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In nostalgic tone, “La melancolía de la raza indígena” (1929) by Colombian intellectual Armando Solano advocates a return to “pure customs” and “the national.” This was a response to the excessive growth of the United States after World War I (1914-1918), which, as the author asserts, resulted in, that country exporting customs and technology at odds with the national “spirit” of poor nations (like Colombia).” Solano urges a return to the “heart of the local countryside,” to the “farming masses,” to the “peasantry” and “youth,” and especially for an “indigenous revival” for the sake of a true “nationalization” of the country. In traditional poetic prose and with clear nationalist intent, Solano goes on to extol the beauties of Colombia, its people and its landscapes. He asserts that no Colombian poet has been able to “duly express” the angst “of an [indigenous] race stripped of its land and gods,” remarking on the poem Tabaré by Uruguayan Juan Zorrilla de San Martín in praise of the Charrúa Indian. Solana also upholds two exponents of Latin American literary Modernism: Nicaraguan Rubén Darío and Mexican Amado Nervo. Solano goes on to urge the pursuit of “the local” in Colombian music and architecture, and to criticize what he considers the “dehumanization of art” previously argued by Spanish philosopher José Ortega y Gasset in his book of that title (1925).
“La melancolía de la raza indígena” is the most important contribution of Colombian intellectual Armando Solano (1887–1953) to nationalist ideology. The text, which was delivered as a lecture at the Teatro Municipal de Tunja (Boyaca) on October 29, 1927, was published in its entirety for the first time in issue 53 of the magazine Universidad. It was then published in book form by Ediciones Colombia in 1929 and republished in 1972 in an edition put out by the Banco Popular de Colombia.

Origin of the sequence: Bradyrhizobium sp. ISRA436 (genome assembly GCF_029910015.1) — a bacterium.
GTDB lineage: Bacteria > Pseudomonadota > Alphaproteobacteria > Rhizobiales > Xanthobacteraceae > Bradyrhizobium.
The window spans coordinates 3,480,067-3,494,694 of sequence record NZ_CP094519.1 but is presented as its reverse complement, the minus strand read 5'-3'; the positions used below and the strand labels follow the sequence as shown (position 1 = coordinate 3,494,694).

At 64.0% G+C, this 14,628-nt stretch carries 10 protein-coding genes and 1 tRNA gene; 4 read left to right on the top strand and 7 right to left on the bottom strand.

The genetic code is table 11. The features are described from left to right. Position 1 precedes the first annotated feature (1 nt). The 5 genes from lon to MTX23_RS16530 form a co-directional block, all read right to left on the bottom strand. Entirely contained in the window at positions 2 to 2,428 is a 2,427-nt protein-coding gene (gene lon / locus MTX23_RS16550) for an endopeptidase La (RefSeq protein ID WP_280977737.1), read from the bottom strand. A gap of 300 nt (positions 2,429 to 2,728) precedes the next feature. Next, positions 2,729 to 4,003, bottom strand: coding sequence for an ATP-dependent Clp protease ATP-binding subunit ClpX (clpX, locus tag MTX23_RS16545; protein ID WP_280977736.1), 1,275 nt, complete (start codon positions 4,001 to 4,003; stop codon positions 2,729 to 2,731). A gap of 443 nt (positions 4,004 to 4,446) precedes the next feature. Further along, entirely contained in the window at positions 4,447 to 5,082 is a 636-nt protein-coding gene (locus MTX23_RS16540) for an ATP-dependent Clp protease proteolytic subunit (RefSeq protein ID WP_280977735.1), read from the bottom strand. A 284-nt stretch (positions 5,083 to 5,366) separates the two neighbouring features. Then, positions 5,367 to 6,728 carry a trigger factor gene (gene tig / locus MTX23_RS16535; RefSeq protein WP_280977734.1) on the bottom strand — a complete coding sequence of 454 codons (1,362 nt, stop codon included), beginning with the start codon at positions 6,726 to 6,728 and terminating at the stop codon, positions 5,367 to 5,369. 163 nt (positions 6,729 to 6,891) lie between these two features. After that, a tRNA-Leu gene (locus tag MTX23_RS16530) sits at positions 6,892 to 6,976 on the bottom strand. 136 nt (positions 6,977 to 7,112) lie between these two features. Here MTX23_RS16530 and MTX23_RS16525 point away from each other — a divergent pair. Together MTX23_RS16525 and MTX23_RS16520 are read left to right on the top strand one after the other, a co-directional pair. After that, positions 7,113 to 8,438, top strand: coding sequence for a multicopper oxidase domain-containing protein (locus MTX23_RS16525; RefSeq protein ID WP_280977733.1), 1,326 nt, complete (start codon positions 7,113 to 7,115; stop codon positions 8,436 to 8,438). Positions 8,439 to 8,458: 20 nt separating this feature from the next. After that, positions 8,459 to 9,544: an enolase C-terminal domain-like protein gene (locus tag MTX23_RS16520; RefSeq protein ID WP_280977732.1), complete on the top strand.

From the mid-twenties, Solano voiced the need to “nationalize the country” in his prose and poetry. His work along these lines was released in a number of publications (“Lecturas Dominicales,” or Sunday Readings, in El Tiempo newspaper, November 8, 1925; Universidad magazine, June 25, 1927). While much of Solano’s thinking was based on the study of other Latin American authors such as José Enrique Rodó (1871–1917), Alejo Carpentier (1904–1980), José Carlos Mariátegui (1894–1930), Gabriela Mistral (1889–1957) and Pablo Neruda (Parral, Chile, 1904–1973), in Colombia Solano was one of the first, and among the most committed, advocates of literary and artistic nationalism. His ideas would be developed by his contemporaries, among them journalist Juan Clímaco Hernández (1881-1960), architects Guillermo and Hernando Herrera Carrizosa, writer Darío Achury Valenzuela (1906-1999), as well as visual artists like Félix María Otálora (1896–1961), among others.
In 1929, journalist Jaime Barrera Parra (1890–1935) would equate “La melancolía de la raza indígena” with the sculpture Bachué (1925) by Rómulo Rozo (1899–1964). Around 1930, Bachué, a cultural movement, would emerge; in the sphere of the visual arts its members would include Hena Rodríguez (1915-1997) and Ramón Barba (1892–1964). Many of the artists of the time with nationalist inclinations would come to be associated with the name Bachué, even though they were not formally members of the group. “La melancolía de la raza indígena” is perhaps the earliest statement of the conceptual basis for the nationalism upheld by many artists, writers, poets, and intellectuals active in the twenties and thirties.